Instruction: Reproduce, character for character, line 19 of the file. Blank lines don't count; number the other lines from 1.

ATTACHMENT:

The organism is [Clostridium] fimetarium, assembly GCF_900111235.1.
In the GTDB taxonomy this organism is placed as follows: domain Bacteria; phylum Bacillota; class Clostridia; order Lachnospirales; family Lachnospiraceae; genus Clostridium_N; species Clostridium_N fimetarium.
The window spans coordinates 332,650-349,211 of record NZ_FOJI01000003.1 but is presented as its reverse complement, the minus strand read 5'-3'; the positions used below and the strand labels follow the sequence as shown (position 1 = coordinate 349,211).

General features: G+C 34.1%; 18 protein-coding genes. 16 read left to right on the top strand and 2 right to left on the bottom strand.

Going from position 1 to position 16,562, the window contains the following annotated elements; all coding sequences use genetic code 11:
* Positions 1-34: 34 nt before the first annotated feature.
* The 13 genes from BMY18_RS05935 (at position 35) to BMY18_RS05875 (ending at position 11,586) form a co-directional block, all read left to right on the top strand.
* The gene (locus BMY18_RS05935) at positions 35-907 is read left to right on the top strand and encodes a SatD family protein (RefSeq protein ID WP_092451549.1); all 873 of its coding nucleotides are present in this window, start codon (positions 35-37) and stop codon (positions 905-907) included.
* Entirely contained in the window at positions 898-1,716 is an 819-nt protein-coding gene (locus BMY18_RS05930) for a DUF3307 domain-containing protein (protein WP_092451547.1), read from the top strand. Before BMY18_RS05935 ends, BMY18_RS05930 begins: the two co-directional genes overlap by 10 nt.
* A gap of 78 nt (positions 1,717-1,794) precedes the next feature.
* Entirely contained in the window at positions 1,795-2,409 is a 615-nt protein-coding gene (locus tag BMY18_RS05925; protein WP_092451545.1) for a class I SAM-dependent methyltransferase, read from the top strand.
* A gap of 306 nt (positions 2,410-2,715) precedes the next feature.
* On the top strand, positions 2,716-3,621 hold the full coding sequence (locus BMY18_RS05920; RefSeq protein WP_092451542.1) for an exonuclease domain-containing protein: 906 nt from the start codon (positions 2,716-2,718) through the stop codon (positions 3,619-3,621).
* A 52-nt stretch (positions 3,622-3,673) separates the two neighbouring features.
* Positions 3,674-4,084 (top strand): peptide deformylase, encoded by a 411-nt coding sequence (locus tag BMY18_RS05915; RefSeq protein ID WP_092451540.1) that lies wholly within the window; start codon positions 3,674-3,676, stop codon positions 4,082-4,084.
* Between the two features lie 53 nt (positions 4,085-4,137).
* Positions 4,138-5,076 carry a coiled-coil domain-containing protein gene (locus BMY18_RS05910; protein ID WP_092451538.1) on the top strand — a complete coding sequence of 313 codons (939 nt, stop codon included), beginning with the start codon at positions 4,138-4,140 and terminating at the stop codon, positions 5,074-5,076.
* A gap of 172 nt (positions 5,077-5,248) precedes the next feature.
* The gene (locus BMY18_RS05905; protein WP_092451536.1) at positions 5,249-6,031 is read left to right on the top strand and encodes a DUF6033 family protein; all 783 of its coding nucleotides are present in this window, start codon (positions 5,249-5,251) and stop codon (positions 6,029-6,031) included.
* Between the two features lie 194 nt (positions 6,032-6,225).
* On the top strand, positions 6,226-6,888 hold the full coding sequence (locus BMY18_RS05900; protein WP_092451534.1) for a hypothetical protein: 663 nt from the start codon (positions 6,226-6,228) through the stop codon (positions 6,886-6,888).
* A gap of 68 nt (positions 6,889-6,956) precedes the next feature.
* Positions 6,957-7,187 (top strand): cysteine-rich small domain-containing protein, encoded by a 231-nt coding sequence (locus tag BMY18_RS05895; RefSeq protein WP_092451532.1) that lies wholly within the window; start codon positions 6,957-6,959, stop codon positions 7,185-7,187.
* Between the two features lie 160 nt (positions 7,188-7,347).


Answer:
* The gene (locus BMY18_RS05905; protein WP_092451536.1) at positions 5,249-6,031 is read left to right on the top strand and encodes a DUF6033 family protein; all 783 of its coding nucleotides are present in this window, start codon (positions 5,249-5,251) and stop codon (positions 6,029-6,031) included.